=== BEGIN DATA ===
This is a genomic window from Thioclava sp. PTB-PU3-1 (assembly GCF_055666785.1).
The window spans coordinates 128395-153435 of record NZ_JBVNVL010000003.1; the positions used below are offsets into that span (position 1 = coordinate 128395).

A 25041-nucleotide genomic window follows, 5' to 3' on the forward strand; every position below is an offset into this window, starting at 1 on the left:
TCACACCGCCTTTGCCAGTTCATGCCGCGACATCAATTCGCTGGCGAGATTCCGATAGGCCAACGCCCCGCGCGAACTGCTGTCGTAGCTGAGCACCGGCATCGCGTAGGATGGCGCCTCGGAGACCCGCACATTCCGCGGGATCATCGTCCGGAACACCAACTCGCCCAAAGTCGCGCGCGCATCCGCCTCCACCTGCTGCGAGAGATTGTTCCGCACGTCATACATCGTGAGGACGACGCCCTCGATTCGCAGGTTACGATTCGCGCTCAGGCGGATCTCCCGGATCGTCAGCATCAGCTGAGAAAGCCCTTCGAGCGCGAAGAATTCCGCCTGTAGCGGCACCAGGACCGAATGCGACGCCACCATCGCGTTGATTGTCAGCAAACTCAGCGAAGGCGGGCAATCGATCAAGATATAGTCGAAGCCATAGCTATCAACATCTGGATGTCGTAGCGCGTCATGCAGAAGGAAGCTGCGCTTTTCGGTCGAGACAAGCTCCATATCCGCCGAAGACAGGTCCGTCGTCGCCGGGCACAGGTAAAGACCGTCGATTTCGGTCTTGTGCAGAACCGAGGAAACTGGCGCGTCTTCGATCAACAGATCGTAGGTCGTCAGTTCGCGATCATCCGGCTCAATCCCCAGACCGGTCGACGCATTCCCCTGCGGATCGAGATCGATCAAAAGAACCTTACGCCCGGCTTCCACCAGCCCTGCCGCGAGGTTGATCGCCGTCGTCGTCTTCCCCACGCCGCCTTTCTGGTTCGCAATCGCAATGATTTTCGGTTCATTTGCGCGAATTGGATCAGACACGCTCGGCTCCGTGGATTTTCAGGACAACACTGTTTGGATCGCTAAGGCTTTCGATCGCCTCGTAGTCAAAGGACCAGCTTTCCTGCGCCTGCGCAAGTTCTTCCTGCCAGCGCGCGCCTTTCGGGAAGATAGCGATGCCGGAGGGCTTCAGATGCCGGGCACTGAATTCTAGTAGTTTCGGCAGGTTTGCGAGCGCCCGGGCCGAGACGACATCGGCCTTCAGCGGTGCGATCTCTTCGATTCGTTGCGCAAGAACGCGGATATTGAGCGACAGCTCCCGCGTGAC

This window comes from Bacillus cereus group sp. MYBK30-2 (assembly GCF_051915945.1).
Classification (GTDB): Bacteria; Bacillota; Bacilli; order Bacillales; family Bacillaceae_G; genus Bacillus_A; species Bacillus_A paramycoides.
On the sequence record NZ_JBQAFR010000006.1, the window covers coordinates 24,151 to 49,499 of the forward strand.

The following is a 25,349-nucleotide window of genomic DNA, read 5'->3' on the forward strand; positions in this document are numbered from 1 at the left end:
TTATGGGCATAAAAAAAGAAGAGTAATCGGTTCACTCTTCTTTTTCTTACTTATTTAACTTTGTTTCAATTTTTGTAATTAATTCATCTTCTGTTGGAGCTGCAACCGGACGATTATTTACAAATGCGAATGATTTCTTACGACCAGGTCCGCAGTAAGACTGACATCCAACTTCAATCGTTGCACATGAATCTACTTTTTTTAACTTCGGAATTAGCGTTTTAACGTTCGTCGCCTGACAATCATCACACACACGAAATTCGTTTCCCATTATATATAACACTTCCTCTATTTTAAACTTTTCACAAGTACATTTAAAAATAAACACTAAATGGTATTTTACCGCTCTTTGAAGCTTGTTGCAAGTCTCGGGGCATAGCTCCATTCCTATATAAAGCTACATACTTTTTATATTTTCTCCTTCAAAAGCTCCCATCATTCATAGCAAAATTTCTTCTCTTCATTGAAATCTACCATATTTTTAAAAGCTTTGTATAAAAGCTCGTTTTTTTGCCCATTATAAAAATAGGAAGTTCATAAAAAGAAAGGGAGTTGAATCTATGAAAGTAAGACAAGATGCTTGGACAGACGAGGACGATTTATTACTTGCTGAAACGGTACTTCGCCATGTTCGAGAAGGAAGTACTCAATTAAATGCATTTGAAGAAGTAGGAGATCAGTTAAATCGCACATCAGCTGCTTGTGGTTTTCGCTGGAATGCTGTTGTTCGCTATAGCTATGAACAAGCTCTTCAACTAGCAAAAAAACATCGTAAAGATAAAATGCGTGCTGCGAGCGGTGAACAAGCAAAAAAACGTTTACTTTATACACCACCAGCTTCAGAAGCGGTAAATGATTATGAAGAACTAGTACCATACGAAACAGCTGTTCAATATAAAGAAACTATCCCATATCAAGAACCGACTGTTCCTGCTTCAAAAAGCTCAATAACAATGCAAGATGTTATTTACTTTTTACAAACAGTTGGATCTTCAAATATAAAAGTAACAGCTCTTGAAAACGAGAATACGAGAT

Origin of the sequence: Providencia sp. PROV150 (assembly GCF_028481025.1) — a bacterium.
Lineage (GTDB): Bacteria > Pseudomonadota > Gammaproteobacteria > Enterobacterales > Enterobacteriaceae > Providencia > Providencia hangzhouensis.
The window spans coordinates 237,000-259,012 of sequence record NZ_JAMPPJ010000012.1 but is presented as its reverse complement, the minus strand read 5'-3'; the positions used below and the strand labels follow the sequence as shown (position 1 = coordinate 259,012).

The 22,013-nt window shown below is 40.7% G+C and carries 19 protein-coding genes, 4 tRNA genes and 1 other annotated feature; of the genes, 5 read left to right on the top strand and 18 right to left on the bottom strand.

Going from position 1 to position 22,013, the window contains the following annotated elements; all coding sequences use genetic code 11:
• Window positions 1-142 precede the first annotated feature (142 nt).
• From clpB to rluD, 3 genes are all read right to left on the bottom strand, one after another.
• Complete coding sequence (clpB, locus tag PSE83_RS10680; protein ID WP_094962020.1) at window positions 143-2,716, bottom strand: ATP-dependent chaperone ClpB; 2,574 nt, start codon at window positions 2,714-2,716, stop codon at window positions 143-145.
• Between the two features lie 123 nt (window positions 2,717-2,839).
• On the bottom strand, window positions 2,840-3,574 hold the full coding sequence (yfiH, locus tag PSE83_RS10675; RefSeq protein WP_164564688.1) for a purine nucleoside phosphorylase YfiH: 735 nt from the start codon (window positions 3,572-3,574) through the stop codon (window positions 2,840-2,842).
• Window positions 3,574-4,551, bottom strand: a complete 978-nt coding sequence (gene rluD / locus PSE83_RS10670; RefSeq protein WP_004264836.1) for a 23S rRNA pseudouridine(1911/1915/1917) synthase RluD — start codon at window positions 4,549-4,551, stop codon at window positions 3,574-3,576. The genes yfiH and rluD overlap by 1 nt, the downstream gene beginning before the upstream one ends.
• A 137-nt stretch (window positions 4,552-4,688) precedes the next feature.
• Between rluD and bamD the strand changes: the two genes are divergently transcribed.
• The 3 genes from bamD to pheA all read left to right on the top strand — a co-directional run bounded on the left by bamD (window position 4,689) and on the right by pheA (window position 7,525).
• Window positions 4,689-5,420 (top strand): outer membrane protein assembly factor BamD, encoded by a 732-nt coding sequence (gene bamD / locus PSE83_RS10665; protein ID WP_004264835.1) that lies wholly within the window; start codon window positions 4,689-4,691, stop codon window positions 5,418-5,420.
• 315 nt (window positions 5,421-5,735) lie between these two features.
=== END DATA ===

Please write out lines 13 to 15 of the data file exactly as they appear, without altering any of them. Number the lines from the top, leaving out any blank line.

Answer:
The 22,013-nt window shown below is 40.7% G+C and carries 19 protein-coding genes, 4 tRNA genes and 1 other annotated feature; of the genes, 5 read left to right on the top strand and 18 right to left on the bottom strand.

Going from position 1 to position 22,013, the window contains the following annotated elements; all coding sequences use genetic code 11:
• Window positions 1-142 precede the first annotated feature (142 nt).